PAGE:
Diving Into Some Detail - Week #4
With a short week due to Thanksgiving we have less dramatic progress to report. The Panzer IV build saw us diving into some detail. As I wrote before one can spend as much time on a hinge as assembling the big plates of the aufbau. Enthusiasm definitely runs higher when the big plates go together.
We finished the brake access hatches drip rails for the hull’s upper nose. It is sculpting for sure. Hey, Flak Panzer guys, here is the recipe … 11 gauge sheet cut into 2 inch strips. Bent up on both long sides to 90 degrees. We had to limit the length of each section to 12 inches or less because of the strength of our brake.
The brake’s bend line was 1/2 inch into the 2″ dimension on both sides. After the bend the roll made each leg .625″ in height. The width of the channel that was created is just a tad over 1 inch. These dimensions match up to our original examples and the look and feel are identical.
So you metric folks will have to do the math…🙂
The floor was cut out of the channel and one side clipped. Then we bent the radius and welded in a new floor. That made the sweeping bend.
The fuel fill positions on the left side posed a little issue with the tapered fuel fill doors — i.e. they don’t fit. That is until we grind a taper on the holes. Remember, tapers suck if you don’t have some serious machinery that can do the job…. we don’t.
Notice the “+” signs. Most of the needed holes are indicated on the drawing file. The plasma can’t cut very accurate holes in thick material like this. It can, however, make the “+” though. So… X marks the spot. The hole drilling task will last beyond our lifetimes and probably into the next generation before complete. Much fun to come and many broken slugger bits.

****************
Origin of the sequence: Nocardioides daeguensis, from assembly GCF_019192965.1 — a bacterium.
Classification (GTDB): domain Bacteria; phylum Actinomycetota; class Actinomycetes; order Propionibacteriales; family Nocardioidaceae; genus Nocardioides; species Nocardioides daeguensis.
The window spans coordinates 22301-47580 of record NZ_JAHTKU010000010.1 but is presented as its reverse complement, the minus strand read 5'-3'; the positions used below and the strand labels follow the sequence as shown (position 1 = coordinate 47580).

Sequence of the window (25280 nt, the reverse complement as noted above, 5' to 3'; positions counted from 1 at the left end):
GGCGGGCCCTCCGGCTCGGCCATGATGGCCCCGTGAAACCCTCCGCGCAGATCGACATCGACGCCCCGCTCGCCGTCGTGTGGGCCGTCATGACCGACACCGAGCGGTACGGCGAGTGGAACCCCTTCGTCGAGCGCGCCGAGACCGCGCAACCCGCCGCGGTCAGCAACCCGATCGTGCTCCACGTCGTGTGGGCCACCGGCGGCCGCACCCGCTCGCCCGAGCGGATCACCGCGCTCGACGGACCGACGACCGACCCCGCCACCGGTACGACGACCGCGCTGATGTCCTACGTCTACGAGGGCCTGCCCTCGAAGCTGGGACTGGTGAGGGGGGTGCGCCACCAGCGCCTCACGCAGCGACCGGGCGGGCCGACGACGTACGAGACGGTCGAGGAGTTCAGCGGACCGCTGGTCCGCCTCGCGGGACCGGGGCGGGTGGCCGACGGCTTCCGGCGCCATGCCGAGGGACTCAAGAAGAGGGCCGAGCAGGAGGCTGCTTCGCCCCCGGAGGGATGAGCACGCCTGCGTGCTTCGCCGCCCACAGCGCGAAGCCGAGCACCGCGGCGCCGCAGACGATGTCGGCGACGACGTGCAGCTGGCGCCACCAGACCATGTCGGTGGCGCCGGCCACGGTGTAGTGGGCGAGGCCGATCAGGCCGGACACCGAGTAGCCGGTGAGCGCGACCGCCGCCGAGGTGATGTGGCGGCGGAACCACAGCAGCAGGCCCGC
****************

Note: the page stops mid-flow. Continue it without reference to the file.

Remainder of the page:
Also notice the taper on the little door. We assume the the groove is for an o-ring of sorts.
Roughing the taper in with he plasma torch.
Coming into view is the placement of the drive train. We have touched on the GMC v-12 engine so now we can add the steering differential into the soup. This little jewel is what makes a tank a tank. It processes power from the engine and distributes it to the drive wheels. The ability to turn is made possible in this unit by applying brake pressure onto the right or left output. Brake one side and apply power to the other and behold…. A Turn.
This is a simple approach. There are many more complex and efficient systems out there. The most current vehicles use hydrostatic systems where hydraulic fluid applies the magic. Also, there is a system utilizing planetary gears to reduce output speed. By engaging planetary gears a turn can be accomplished. The original Panzer IV uses the planetary approach.
For our Panzer IV build we will use the “KISS” method. (Keep it simple, Stupid).
FV-430 series steering differential. Simple Robust and Available.
Here are a couple photos of some reproduction parts copied from original counterparts.
Enough for now. Gotta get back to work.
Thanks for following our Panzer IV build. Until next week.